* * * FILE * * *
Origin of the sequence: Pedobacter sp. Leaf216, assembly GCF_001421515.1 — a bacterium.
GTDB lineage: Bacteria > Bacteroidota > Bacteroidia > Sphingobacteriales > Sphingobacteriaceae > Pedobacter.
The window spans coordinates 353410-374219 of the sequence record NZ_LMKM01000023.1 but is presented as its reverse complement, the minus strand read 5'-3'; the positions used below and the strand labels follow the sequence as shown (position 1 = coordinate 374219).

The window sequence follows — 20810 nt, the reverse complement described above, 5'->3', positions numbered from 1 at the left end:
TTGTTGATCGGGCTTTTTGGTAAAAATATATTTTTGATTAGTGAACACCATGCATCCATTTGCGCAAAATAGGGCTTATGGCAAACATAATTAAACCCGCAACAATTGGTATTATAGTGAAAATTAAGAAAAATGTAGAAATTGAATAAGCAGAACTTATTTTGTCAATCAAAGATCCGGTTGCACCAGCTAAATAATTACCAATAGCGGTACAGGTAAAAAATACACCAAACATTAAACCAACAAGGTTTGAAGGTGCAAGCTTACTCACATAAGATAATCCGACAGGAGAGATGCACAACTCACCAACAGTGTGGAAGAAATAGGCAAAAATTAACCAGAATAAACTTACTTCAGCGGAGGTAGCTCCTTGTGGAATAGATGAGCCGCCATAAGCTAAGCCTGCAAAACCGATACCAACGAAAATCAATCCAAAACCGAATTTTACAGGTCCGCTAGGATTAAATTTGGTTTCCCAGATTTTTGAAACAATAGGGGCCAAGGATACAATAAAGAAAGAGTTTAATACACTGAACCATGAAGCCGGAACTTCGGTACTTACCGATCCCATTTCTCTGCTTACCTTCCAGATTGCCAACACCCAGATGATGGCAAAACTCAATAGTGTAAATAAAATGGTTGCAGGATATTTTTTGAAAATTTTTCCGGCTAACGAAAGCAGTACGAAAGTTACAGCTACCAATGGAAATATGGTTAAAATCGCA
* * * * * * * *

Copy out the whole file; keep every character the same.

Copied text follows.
Origin of the sequence: Pedobacter sp. Leaf216, assembly GCF_001421515.1 — a bacterium.
GTDB lineage: Bacteria > Bacteroidota > Bacteroidia > Sphingobacteriales > Sphingobacteriaceae > Pedobacter.
The window spans coordinates 353410-374219 of the sequence record NZ_LMKM01000023.1 but is presented as its reverse complement, the minus strand read 5'-3'; the positions used below and the strand labels follow the sequence as shown (position 1 = coordinate 374219).

The window sequence follows — 20810 nt, the reverse complement described above, 5'->3', positions numbered from 1 at the left end:
TTGTTGATCGGGCTTTTTGGTAAAAATATATTTTTGATTAGTGAACACCATGCATCCATTTGCGCAAAATAGGGCTTATGGCAAACATAATTAAACCCGCAACAATTGGTATTATAGTGAAAATTAAGAAAAATGTAGAAATTGAATAAGCAGAACTTATTTTGTCAATCAAAGATCCGGTTGCACCAGCTAAATAATTACCAATAGCGGTACAGGTAAAAAATACACCAAACATTAAACCAACAAGGTTTGAAGGTGCAAGCTTACTCACATAAGATAATCCGACAGGAGAGATGCACAACTCACCAACAGTGTGGAAGAAATAGGCAAAAATTAACCAGAATAAACTTACTTCAGCGGAGGTAGCTCCTTGTGGAATAGATGAGCCGCCATAAGCTAAGCCTGCAAAACCGATACCAACGAAAATCAATCCAAAACCGAATTTTACAGGTCCGCTAGGATTAAATTTGGTTTCCCAGATTTTTGAAACAATAGGGGCCAAGGATACAATAAAGAAAGAGTTTAATACACTGAACCATGAAGCCGGAACTTCGGTACTTACCGATCCCATTTCTCTGCTTACCTTCCAGATTGCCAACACCCAGATGATGGCAAAACTCAATAGTGTAAATAAAATGGTTGCAGGATATTTTTTGAAAATTTTTCCGGCTAACGAAAGCAGTACGAAAGTTACAGCTACCAATGGAAATATGGTTAAAATCGCA